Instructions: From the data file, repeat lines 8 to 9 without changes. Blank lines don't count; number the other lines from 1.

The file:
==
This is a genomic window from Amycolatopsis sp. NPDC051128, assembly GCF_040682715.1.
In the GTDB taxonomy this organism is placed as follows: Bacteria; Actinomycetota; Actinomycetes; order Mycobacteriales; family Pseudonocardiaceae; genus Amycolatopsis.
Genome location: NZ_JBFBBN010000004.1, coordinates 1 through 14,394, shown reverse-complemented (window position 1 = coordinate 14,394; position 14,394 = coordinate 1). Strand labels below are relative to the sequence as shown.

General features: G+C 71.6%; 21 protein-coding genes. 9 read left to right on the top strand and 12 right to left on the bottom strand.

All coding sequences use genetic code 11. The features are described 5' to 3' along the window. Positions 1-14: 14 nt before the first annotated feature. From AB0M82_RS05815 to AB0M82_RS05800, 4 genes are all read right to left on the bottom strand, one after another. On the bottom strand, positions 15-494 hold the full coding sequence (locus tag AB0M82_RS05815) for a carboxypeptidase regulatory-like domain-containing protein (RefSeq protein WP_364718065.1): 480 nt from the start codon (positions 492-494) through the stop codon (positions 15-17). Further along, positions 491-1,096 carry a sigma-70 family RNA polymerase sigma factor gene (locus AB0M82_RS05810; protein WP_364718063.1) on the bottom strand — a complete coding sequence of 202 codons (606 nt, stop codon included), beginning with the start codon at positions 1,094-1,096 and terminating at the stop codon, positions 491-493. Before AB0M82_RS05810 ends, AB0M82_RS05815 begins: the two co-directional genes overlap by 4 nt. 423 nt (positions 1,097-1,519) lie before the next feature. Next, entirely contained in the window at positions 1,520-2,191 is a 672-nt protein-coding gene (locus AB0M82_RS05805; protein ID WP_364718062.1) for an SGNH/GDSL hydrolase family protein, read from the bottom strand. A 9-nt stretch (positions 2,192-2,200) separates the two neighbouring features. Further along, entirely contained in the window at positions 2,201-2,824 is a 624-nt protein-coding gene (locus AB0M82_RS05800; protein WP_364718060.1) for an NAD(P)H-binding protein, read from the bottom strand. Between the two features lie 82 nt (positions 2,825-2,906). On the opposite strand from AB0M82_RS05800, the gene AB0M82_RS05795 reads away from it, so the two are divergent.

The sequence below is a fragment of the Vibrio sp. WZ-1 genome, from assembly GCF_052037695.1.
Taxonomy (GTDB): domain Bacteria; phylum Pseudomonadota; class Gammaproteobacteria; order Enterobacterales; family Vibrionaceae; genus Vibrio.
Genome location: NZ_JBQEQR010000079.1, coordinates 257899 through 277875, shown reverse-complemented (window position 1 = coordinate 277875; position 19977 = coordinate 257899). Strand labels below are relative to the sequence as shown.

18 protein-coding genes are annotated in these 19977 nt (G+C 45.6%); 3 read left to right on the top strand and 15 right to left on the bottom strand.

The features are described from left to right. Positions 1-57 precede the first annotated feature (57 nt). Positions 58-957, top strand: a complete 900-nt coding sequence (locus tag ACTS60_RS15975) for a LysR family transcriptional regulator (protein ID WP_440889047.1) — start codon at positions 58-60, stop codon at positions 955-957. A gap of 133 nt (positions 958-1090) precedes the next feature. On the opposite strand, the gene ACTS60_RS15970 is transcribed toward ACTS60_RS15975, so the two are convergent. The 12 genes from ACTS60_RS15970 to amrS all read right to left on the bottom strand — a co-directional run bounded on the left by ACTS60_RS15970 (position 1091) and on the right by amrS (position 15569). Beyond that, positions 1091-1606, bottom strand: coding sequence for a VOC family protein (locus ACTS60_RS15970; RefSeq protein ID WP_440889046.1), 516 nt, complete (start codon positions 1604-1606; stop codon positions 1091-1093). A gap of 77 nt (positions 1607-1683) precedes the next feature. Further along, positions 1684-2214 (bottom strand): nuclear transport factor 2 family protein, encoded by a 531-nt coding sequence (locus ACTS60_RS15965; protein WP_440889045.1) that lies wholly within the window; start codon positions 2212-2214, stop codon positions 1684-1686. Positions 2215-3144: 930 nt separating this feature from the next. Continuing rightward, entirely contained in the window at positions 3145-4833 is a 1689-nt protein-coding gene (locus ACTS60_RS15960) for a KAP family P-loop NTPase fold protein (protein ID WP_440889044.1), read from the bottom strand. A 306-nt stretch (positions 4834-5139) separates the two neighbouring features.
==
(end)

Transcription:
Genome location: NZ_JBQEQR010000079.1, coordinates 257899 through 277875, shown reverse-complemented (window position 1 = coordinate 277875; position 19977 = coordinate 257899). Strand labels below are relative to the sequence as shown.

18 protein-coding genes are annotated in these 19977 nt (G+C 45.6%); 3 read left to right on the top strand and 15 right to left on the bottom strand.